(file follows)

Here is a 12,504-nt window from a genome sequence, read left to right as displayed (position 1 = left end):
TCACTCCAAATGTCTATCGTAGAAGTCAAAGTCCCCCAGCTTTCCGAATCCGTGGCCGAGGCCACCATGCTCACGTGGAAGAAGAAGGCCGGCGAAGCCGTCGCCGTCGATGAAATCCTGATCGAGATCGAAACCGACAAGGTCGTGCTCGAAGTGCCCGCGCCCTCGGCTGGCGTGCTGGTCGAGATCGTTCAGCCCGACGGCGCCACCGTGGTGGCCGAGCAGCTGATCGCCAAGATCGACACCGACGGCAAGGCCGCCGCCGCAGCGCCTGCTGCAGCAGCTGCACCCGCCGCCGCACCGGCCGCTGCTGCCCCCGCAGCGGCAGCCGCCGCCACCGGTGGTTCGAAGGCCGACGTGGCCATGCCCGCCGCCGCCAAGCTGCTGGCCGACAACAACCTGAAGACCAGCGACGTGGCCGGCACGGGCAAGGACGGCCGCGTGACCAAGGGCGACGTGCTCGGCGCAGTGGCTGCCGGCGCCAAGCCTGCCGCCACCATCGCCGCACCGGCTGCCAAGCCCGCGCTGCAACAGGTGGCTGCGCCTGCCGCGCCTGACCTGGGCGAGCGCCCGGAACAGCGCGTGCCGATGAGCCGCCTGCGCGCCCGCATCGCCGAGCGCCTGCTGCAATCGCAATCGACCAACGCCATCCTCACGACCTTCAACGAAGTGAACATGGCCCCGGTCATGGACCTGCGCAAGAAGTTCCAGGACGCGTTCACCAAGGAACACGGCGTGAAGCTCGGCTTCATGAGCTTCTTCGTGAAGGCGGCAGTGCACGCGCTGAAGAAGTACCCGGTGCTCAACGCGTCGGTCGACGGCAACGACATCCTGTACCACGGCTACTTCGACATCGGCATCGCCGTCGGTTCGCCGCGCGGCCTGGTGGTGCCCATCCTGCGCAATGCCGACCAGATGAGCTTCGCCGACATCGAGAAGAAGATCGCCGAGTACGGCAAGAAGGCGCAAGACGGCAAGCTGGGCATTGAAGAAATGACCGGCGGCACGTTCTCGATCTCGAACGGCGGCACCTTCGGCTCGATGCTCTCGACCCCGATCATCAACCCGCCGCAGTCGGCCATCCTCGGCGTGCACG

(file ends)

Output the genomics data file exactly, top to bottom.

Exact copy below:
Here is a 12,504-nt window from a genome sequence, read left to right as displayed (position 1 = left end):
TCACTCCAAATGTCTATCGTAGAAGTCAAAGTCCCCCAGCTTTCCGAATCCGTGGCCGAGGCCACCATGCTCACGTGGAAGAAGAAGGCCGGCGAAGCCGTCGCCGTCGATGAAATCCTGATCGAGATCGAAACCGACAAGGTCGTGCTCGAAGTGCCCGCGCCCTCGGCTGGCGTGCTGGTCGAGATCGTTCAGCCCGACGGCGCCACCGTGGTGGCCGAGCAGCTGATCGCCAAGATCGACACCGACGGCAAGGCCGCCGCCGCAGCGCCTGCTGCAGCAGCTGCACCCGCCGCCGCACCGGCCGCTGCTGCCCCCGCAGCGGCAGCCGCCGCCACCGGTGGTTCGAAGGCCGACGTGGCCATGCCCGCCGCCGCCAAGCTGCTGGCCGACAACAACCTGAAGACCAGCGACGTGGCCGGCACGGGCAAGGACGGCCGCGTGACCAAGGGCGACGTGCTCGGCGCAGTGGCTGCCGGCGCCAAGCCTGCCGCCACCATCGCCGCACCGGCTGCCAAGCCCGCGCTGCAACAGGTGGCTGCGCCTGCCGCGCCTGACCTGGGCGAGCGCCCGGAACAGCGCGTGCCGATGAGCCGCCTGCGCGCCCGCATCGCCGAGCGCCTGCTGCAATCGCAATCGACCAACGCCATCCTCACGACCTTCAACGAAGTGAACATGGCCCCGGTCATGGACCTGCGCAAGAAGTTCCAGGACGCGTTCACCAAGGAACACGGCGTGAAGCTCGGCTTCATGAGCTTCTTCGTGAAGGCGGCAGTGCACGCGCTGAAGAAGTACCCGGTGCTCAACGCGTCGGTCGACGGCAACGACATCCTGTACCACGGCTACTTCGACATCGGCATCGCCGTCGGTTCGCCGCGCGGCCTGGTGGTGCCCATCCTGCGCAATGCCGACCAGATGAGCTTCGCCGACATCGAGAAGAAGATCGCCGAGTACGGCAAGAAGGCGCAAGACGGCAAGCTGGGCATTGAAGAAATGACCGGCGGCACGTTCTCGATCTCGAACGGCGGCACCTTCGGCTCGATGCTCTCGACCCCGATCATCAACCCGCCGCAGTCGGCCATCCTCGGCGTGCACG